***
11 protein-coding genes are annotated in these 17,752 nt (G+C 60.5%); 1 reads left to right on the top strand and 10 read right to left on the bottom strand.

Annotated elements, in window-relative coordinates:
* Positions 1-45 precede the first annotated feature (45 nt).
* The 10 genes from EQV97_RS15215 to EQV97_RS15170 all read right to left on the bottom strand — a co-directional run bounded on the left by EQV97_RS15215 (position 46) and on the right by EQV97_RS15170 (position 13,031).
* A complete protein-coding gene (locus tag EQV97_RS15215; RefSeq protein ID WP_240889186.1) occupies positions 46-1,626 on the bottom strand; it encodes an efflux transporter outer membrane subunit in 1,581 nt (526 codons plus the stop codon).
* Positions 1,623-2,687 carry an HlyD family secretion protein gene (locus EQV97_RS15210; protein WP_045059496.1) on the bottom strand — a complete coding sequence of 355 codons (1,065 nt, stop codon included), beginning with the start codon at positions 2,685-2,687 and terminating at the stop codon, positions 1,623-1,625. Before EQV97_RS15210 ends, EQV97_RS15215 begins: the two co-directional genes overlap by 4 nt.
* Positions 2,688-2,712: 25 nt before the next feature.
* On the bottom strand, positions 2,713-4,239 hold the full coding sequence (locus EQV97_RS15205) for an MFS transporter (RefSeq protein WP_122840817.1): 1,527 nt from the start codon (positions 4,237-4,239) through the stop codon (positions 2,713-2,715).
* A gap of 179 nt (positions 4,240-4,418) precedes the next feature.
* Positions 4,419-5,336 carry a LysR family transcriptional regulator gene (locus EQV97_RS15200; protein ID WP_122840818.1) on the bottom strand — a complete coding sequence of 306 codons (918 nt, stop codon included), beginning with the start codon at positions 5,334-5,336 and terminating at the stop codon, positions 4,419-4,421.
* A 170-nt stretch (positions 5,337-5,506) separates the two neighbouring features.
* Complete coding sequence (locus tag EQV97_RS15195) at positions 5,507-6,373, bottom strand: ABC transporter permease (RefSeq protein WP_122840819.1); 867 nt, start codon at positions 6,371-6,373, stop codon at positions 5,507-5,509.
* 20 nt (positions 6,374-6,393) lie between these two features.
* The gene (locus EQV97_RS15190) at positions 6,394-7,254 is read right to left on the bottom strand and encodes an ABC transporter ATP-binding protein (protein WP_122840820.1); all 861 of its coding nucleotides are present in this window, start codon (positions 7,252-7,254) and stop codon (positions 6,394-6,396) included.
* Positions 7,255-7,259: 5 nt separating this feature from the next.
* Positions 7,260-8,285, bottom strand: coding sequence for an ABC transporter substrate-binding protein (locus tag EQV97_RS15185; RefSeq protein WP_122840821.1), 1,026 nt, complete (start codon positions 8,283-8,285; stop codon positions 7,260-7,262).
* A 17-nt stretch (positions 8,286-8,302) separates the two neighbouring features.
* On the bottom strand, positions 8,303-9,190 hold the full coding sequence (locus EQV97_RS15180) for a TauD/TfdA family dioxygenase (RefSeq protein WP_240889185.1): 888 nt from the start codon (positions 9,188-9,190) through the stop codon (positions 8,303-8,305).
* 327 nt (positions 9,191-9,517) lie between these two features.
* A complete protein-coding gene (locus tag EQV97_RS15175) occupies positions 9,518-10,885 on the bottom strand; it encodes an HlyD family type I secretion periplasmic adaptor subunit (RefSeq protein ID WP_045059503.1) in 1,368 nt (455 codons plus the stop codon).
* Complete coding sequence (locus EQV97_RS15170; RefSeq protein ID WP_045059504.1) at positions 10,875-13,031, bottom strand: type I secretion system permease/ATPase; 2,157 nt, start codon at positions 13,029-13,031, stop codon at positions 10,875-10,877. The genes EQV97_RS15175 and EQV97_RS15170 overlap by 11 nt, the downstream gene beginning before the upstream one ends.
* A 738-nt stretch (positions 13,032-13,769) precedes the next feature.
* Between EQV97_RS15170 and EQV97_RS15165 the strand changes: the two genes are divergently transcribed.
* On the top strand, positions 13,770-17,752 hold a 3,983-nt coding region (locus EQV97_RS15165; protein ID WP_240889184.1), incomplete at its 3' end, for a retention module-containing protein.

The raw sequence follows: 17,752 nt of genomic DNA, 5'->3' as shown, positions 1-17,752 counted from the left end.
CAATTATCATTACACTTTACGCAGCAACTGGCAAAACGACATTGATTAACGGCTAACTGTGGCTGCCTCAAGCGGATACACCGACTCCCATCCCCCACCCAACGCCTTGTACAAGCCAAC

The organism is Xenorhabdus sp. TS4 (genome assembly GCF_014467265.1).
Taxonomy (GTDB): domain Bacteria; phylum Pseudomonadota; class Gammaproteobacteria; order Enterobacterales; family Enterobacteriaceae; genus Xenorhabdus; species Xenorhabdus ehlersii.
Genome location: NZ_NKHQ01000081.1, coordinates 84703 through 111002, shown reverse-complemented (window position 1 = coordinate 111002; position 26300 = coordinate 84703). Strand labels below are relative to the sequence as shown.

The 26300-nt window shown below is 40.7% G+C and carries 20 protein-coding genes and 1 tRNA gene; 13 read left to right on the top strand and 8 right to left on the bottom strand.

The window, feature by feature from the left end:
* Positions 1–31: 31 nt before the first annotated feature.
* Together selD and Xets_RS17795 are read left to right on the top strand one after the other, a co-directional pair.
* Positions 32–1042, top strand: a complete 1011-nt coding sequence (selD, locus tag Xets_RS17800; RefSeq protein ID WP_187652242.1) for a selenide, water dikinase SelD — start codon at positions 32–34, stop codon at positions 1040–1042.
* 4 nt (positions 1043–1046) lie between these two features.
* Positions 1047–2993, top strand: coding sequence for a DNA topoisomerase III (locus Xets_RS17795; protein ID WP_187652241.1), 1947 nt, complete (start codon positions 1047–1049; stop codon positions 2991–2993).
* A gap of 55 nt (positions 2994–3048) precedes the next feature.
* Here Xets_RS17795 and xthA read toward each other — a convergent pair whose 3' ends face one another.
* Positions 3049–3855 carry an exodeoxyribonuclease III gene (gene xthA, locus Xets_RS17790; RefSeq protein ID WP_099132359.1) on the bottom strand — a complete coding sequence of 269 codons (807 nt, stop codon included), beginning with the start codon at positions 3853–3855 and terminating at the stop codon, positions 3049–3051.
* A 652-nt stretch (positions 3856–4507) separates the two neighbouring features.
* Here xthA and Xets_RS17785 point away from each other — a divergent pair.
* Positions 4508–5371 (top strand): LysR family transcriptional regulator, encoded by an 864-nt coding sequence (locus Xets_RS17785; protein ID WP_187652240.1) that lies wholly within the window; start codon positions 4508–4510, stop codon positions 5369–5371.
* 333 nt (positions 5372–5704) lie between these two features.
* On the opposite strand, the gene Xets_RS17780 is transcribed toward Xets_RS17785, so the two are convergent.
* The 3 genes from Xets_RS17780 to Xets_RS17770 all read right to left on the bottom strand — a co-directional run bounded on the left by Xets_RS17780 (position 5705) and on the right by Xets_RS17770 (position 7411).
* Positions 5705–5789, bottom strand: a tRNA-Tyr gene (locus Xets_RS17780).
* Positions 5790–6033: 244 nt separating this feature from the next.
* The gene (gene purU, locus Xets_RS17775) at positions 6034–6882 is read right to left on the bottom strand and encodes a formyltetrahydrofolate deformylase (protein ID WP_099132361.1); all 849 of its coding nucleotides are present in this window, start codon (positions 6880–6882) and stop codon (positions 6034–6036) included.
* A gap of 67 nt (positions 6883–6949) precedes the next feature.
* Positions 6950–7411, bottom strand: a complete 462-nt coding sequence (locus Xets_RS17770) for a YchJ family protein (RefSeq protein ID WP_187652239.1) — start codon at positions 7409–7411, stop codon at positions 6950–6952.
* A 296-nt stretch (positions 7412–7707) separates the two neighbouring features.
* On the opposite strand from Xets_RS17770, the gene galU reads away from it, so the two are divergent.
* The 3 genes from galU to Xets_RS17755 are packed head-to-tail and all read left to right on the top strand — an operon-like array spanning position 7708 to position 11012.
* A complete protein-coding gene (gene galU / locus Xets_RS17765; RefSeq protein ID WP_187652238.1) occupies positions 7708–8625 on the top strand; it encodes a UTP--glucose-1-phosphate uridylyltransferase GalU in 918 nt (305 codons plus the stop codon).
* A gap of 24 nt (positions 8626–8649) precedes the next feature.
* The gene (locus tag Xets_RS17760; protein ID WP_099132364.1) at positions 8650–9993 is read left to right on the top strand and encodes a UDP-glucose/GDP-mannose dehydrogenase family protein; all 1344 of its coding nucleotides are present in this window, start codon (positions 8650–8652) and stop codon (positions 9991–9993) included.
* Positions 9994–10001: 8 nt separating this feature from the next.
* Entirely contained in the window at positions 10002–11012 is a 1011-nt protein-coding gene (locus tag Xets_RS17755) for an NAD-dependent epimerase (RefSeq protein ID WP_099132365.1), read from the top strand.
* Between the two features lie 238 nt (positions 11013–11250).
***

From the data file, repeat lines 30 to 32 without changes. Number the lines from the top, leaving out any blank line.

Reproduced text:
The 26300-nt window shown below is 40.7% G+C and carries 20 protein-coding genes and 1 tRNA gene; 13 read left to right on the top strand and 8 right to left on the bottom strand.

The window, feature by feature from the left end:
* Positions 1–31: 31 nt before the first annotated feature.